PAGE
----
Yahoo shareholders leave meeting disgruntled

Executives at the Internet pioneer are probably breathing easier now that the shareholder meeting is over. But several shareholders aren't happy with how it went.

SAN JOSE, Calif.--Yahoo stuck to its script Friday, arguing at its annual shareholder meeting that it's poised for greater financial success, but at least some shareholders left unsatisfied with the performance by Chief Executive Jerry Yang and Chairman Roy Bostock.

"I like Jerry, but I think a new CEO is needed," said Eric Jackson of Ironfire Capital, which controls 3.2 million Yahoo shares, in an interview after the two-hour meeting here wound down. And that's not all--he also wants to see board members Bostock, Eric Hippeau, Arthur Kern, and Ron Burkle step down. And he wants to see Yahoo cut jobs and exit some businesses.

Yahoo Chairman Roy Bostock at shareholders meeting
Yahoo Chairman Roy Bostock speaks to shareholders Friday. James Martin/CNET News via Yahoo Webcast

It's virtually certain Yahoo's existing board will be re-elected, but that doesn't mean the company can consider the matter over. Last year, a large fraction of shareholders withheld their votes from board members, and a few days later, former CEO Terry Semel resigned and Yang took over.

When Jackson suggested that last year's vote means Yahoo needs to change, Bostock replied, "I think this year's vote is probably more relevant." Perhaps Bostock was deflecting the question, but perhaps he's more confident that there actually has been progress in the last year.

Jackson also said he was unhappy that shareholders didn't get to vote on a new Yahoo board. Robert Kotick is stepping down, to be replaced by Carl Icahn on Monday, then by August 15, the board will name two new additions who will swell its ranks to 11 members.

"It would have been nice if they announced other directors were leaving or announced the Icahn nominees," Jackson said. The shareholders should have been able to vote on the new membership instead of a team that will only last two weeks. As it stands, shareholders will have to wait nearly a year to have their next say. The arrival of Carl Icahn is "a good development, but I don't think he's the full solution."

Patrick Sheridan, who came from New York for the meeting, was unhappy that Yahoo didn't accept Microsoft's $33-per-share acquisition offer .

"We might not see $33 again for two years," he said. "I might have to cut my losses. I voted against the entire board."

Yahoo stock closed at $19.80 on Friday, not far from its $19.18 price the day before Microsoft announced its unsolicited and not-so-friendly acquisition proposal. The shares rose to near $30 in the days after the attempt.

Similarly disgruntled was Dan Strickfaden, who flew out from Texas to see the fireworks only to find the meeting relatively unconfrontational. He said he liked presentations by Yang and President Sue Decker, but believes the company will have hard times weathering the next few months.

Strickfaden also hoped for a new CEO.

"I think Jerry and David (Filo) are to be congratulated for what they've created. But I don't think Jerry is the guy for the day-to-day CEO role," Strickfaden said. "It's too bad (former Intel CEO and Chairman) Andy Grove isn't 30 years younger."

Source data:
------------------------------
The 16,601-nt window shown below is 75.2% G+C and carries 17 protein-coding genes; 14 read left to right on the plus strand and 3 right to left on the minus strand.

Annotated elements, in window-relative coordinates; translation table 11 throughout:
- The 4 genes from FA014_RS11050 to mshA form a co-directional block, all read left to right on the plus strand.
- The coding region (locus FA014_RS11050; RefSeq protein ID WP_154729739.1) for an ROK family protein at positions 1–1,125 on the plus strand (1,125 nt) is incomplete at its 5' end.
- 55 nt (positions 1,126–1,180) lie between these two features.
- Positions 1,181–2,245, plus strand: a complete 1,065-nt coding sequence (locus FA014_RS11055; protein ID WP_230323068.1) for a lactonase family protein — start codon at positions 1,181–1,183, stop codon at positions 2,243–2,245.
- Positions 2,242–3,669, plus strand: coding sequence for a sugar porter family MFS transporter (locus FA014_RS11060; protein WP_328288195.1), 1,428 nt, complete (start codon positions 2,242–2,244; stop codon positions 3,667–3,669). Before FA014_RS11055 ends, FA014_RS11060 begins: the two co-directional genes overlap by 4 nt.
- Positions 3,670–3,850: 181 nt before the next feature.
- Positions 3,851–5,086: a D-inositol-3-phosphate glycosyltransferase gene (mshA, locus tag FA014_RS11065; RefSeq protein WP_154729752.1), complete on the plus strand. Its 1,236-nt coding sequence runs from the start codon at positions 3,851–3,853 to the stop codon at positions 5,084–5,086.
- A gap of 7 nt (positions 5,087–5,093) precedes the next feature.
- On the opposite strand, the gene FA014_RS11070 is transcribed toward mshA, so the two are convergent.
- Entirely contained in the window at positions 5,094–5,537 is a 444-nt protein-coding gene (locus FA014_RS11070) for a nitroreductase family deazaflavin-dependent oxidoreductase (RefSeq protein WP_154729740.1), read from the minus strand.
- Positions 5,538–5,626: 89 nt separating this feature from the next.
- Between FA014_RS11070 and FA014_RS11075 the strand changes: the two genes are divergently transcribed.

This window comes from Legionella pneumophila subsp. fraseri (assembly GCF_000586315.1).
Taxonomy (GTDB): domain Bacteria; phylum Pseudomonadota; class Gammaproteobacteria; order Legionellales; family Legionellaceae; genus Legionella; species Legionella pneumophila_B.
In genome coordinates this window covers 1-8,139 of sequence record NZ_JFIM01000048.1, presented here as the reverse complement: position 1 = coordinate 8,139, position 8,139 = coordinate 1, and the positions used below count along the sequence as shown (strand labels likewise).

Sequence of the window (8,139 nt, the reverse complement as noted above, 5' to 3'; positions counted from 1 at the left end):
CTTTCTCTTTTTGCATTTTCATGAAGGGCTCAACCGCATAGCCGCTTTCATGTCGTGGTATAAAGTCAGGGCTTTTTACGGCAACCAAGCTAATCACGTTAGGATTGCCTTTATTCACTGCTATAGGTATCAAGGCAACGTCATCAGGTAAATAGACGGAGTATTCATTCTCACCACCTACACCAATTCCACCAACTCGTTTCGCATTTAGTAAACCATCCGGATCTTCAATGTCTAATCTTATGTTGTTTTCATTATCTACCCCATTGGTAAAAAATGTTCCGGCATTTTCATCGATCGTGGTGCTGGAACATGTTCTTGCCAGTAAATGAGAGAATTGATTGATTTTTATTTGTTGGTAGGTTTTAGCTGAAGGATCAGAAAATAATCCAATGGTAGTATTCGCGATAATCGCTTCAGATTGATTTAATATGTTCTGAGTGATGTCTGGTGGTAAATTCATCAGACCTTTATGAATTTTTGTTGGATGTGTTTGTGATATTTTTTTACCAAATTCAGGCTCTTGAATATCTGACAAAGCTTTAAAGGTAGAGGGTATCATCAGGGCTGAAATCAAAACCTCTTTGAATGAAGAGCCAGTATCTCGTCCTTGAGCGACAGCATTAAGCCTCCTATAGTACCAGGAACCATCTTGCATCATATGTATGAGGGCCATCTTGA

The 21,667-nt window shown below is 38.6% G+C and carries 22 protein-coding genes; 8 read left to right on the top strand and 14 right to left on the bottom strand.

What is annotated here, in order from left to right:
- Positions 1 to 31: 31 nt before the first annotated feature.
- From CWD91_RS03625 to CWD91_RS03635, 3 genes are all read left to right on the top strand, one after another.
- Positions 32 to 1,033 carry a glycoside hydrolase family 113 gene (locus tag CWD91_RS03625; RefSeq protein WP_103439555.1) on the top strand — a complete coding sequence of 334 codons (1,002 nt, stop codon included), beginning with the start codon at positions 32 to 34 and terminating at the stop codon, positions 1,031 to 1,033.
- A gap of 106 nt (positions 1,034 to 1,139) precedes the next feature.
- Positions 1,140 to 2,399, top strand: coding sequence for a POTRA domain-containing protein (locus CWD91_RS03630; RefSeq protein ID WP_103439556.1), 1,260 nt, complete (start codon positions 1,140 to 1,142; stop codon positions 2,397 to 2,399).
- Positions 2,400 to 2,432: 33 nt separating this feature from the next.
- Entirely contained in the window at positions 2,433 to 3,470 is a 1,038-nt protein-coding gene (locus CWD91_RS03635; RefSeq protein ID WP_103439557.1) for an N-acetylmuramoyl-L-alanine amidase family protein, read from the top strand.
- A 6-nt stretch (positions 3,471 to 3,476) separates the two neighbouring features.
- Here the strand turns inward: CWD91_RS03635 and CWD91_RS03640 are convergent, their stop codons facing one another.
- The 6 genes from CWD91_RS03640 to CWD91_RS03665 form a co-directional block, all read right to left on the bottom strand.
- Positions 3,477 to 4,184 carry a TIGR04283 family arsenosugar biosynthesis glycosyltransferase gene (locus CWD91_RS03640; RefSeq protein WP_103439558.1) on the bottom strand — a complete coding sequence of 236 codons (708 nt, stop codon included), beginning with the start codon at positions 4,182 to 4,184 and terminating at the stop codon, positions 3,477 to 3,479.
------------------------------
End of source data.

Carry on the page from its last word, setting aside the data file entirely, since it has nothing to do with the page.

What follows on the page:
Bostock said 2008 is a year of investment for Yahoo--translate that to tepid financial results as the company tries to get its act together for the future.

"The next six to twelve months is a reasonable time frame to achieve greatness," Strickfaden said. "It's a separate question whether they can do it. That remains to be seen."

Still some faith in Yahoo
Carl Nagata, who has held Yahoo shares for the past five years and came to the meeting with his wife and two of his three children, bought his shares at $24 apiece for his children. Despite the recent trouble the company and its share price have encountered over the past year, Nagata said he plans to accumulate more shares.


"The company shared their strategic vision, and it's clear they're focused on their strategy," Nagata said.

Anthony Mezzapelle, who snapped up Yahoo shares on the day it went public, said he's still bullish on the company's prospects, though less so on Yang running the company as CEO.

"I would like to see a new CEO," Mezzapelle said. "I think a co-CEO arrangement would be excellent."

He added he was not disappointed when Yahoo passed on the sweetened $33 a share buyout offer from Microsoft and believes the company is worth more than that offer. He also said that he'd like to see Yahoo pursue an aggressive strategy in Europe and Latin America to gain market share.

Investor Ron Kline, who has held shares since 2000, characterized the message from Yahoo's board and management as it's more of the same.

"All these things were the same things they were talking about three years ago," said Kline.

CNET News staff writer Dawn Kawamoto contributed to this report.

Click here for full coverage of Yahoo's shareholders meeting.

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About the author

Stephen Shankland has been a reporter at CNET since 1998 and covers browsers, Web development, digital photography and new technology. In the past he has been CNET's beat reporter for Google, Yahoo, Linux, open-source software, servers and supercomputers. He has a soft spot in his heart for standards groups and I/O interfaces.

 

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